October is turning out to be a banner month in the U.S. legal sports betting industry. State after state have come out with their record-setting figures from October. All that have reported so far have set new high-water marks with respect to their sports betting scenes thanks to five full weeks of NFL and college football and the start of the NBA and NHL seasons.
Pennsylvania, one of the true heavyweights in the U.S. legal sports betting industry and one of the most reliable jurisdictions in the country, is out with its October numbers and, unsurprisingly, they are staggering. While nowhere near New Jersey’s $1.303-billion October handle, Pennsylvania has settled in as the second-most successful state with Nevada’s anticipated October figures likely to eventually bump them out of that spot.
“The convergence of all that betting inventory, particularly with five weekends of football, made a record in October all but assured,” said Katie Kohler, analyst for PlayPennsylvania.com. “Such a big leap in October shows that Pennsylvania still has an increasing base of bettors, and those bettors are placing more in wagers as they become increasingly comfortable with in-game and proposition betting.”
Checking out the staggering numbers
Pennsylvania’s sportsbooks took in a record $776.3 million in bets during October. That’s up 34.1 percent from September’s $578.8 million and is more than $160 million, or 26.2 percent, higher than the state’s previous record of $615.3 million from January 2021. The $776.3 million represents a 47.6-percent year-over-year spike from October 2020’s $525.8 million.
Pennsylvania’s sports betting apps contributed $714.1 million or 92 percent of the overall sports betting handle – also a record for the state. Retail contributed about $62.2 million toward the overall October handle, also a double-digit month-over-month rise.
Unfortunately for the state’s sportsbooks, revenues from the record handle didn’t translate to record monthly profits. A relatively low 5.4 percent hold rate saw gross revenues come in at $42.3 million – a month-over-month 12.1 percent drop from the $48.1 million in revenues reported in September.
The $42.3 million in gross revenue is still a ways off the record $49.3 million in revenues generated by Pennsylvania sportsbooks in January 2021. A total $8.5 million in tax revenue for state and local coffers was generated in Pennsylvania thanks to the nation’s highest sports betting tax rate of 36 percent.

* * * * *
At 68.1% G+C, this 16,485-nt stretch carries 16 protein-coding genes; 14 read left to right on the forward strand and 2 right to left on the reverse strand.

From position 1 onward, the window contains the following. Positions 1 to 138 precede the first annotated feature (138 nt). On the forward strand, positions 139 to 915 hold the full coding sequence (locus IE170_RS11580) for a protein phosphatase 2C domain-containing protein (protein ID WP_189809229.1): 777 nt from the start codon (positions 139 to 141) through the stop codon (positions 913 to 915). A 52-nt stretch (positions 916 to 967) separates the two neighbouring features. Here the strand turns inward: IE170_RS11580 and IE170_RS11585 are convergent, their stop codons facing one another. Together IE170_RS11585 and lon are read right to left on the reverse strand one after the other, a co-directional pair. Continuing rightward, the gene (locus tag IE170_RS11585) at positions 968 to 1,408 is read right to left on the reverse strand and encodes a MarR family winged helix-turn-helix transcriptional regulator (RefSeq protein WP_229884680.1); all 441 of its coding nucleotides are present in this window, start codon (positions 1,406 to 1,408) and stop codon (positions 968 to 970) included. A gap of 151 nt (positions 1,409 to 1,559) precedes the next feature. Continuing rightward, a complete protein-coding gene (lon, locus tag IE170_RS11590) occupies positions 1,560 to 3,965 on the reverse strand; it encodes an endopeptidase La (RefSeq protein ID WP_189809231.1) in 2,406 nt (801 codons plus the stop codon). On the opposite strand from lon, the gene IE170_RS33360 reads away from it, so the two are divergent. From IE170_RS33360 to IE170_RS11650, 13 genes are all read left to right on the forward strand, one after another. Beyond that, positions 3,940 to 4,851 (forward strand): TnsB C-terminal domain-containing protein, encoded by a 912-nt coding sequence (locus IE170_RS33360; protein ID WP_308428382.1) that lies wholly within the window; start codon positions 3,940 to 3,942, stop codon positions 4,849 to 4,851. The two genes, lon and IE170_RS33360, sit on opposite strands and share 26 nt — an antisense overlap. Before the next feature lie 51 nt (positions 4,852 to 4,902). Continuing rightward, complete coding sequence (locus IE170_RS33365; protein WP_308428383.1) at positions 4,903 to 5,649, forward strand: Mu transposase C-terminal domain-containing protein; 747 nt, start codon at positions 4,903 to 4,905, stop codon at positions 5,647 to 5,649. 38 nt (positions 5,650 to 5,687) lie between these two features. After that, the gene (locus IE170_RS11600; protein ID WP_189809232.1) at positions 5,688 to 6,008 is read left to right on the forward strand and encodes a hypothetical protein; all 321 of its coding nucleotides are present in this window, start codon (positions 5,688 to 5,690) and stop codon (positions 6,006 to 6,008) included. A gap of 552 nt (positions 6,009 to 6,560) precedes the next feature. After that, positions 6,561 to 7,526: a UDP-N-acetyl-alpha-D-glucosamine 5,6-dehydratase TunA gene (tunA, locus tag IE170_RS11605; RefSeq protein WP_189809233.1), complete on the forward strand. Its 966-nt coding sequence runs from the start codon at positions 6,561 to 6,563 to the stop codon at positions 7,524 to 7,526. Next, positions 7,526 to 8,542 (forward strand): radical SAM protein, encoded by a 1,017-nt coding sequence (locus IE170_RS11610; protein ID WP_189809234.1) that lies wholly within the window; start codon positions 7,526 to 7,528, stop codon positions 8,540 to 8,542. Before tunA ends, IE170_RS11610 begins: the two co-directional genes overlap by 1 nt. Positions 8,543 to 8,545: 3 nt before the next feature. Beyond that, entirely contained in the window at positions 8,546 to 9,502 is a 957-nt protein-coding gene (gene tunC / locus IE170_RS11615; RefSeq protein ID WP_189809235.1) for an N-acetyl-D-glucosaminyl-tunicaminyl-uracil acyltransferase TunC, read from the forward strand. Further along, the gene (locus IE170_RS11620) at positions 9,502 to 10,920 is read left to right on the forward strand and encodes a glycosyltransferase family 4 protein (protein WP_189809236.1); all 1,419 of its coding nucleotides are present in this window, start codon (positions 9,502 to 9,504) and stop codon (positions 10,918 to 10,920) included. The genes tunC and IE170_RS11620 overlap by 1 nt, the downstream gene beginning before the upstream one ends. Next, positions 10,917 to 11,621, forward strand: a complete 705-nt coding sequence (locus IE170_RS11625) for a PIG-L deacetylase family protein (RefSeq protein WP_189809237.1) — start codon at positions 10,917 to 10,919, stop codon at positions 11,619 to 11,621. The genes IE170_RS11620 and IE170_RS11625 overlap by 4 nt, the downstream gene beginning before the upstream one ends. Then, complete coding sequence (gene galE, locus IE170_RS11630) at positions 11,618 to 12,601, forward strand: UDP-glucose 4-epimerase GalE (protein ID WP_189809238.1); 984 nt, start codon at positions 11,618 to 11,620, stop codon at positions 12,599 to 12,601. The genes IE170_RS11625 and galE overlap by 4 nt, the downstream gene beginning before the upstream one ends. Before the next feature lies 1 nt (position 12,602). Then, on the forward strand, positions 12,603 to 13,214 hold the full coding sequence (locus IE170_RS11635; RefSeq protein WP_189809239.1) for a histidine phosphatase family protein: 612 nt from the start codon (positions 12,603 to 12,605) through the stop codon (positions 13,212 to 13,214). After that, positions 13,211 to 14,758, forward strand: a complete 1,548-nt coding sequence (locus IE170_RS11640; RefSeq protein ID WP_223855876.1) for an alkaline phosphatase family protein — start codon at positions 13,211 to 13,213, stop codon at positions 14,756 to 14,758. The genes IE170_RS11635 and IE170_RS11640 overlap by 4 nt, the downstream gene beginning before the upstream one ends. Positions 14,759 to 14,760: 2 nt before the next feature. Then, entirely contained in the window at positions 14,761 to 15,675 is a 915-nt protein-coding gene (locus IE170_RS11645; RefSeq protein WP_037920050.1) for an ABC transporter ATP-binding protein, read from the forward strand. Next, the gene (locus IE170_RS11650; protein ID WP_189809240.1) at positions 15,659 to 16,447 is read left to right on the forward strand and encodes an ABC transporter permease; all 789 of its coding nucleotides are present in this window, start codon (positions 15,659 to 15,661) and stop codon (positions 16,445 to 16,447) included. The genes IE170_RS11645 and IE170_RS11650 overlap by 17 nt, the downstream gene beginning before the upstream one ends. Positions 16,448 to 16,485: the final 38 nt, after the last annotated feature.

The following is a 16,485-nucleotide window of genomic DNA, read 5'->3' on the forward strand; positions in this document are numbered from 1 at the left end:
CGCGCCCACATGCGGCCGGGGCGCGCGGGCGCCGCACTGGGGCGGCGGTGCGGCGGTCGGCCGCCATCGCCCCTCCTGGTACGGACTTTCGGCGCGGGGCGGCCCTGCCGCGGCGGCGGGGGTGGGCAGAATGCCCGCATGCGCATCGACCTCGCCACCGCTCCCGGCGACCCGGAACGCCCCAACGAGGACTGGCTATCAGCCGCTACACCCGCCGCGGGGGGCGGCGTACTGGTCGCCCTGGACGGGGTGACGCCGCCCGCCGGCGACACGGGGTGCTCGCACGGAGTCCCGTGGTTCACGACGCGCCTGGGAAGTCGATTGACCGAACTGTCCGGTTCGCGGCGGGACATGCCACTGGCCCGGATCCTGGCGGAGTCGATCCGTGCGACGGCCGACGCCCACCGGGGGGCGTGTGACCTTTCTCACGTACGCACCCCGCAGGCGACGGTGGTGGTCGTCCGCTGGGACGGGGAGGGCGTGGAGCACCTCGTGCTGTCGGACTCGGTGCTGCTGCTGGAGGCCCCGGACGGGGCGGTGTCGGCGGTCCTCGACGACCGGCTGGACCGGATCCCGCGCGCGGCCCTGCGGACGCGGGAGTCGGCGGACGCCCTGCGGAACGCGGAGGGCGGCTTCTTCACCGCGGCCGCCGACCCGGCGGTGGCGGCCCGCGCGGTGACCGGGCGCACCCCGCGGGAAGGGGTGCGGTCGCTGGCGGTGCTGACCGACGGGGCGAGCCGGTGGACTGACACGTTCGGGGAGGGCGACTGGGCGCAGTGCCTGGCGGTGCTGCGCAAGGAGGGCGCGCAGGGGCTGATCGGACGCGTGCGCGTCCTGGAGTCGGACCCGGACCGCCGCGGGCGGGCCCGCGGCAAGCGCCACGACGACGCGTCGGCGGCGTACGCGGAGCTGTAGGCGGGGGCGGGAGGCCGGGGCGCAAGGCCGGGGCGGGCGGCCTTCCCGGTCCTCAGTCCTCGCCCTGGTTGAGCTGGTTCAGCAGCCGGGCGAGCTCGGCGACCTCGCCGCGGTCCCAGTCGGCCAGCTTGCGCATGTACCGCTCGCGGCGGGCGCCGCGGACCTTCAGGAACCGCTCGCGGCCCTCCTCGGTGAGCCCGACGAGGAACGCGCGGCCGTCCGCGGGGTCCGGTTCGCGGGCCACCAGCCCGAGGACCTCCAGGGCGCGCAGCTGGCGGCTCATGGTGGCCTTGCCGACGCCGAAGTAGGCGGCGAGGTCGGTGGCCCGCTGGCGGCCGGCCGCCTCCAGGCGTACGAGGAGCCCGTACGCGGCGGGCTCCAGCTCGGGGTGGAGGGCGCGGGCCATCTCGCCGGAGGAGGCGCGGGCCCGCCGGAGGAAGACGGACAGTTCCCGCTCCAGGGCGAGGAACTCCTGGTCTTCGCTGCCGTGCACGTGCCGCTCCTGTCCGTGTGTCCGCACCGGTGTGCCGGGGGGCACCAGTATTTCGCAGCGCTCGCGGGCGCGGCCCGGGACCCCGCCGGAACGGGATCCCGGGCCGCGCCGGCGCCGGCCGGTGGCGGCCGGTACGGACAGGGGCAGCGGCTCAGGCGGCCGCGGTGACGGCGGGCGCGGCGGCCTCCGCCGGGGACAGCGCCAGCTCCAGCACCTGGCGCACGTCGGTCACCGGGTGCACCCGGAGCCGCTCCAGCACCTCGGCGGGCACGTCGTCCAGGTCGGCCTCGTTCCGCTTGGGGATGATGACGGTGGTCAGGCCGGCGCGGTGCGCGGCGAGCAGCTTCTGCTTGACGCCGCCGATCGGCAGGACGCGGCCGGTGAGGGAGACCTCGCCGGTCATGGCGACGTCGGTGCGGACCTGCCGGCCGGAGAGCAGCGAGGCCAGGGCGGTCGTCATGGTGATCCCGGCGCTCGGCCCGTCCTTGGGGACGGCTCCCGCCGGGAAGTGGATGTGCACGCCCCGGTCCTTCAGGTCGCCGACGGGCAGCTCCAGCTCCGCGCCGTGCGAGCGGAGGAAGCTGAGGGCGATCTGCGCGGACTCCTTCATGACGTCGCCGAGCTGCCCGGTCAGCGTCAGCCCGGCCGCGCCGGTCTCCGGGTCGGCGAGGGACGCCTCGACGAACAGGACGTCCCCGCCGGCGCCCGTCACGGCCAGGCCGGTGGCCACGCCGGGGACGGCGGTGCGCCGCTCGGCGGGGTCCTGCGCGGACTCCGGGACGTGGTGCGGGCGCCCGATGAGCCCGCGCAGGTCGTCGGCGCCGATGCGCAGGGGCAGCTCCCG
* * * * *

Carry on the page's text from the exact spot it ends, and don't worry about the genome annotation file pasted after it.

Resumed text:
Happy birthday surprise
Pennsylvania marked its third legal sports betting anniversary with October’s record handle. Looking back on three solid years of operation has revealed incredible lifetime numbers for the state’s legal sports betting industry. Only New Jersey and Nevada have been more successful over that time.
All together, Pennsylvania sportsbooks have taken in $10.1 billion in bets in three years of operation, reported $766.8 million in gross revenue, and contributed $192.2 million in state taxes, most of which has come this year alone.
“Three years in, and the state’s sportsbooks continue to expand,” said Dustin Gouker, analyst for the PlayUSA.com Network, which includes PlayPennsylvania.com. “Remarkably, about half of all wagers and revenue have come through sportsbooks in the last 10 months. Pennsylvania clearly has room to grow before it reaches its ceiling.”
Joining the others
It is no shock that Pennsylvania was able to generate its highest legal sports betting handle ever in October. All states that have reported so far have set new standards for their legal sports betting scenes.
Pennsylvania joins Indiana, Iowa, Tennessee, Washington D.C., and New Jersey as states with new high-water marks with respect to the overall betting activity in their states. November could eclipse even those numbers thanks to the start of the college basketball season.
Expect the Pennsylvania scene to maintain its incredible momentum through March and the NCAA tournament. Will more records fall? It is hard to tell, but the smart money is on the continued acceleration of Pennsylvania’s sports betting industry throughout the winter and into the spring.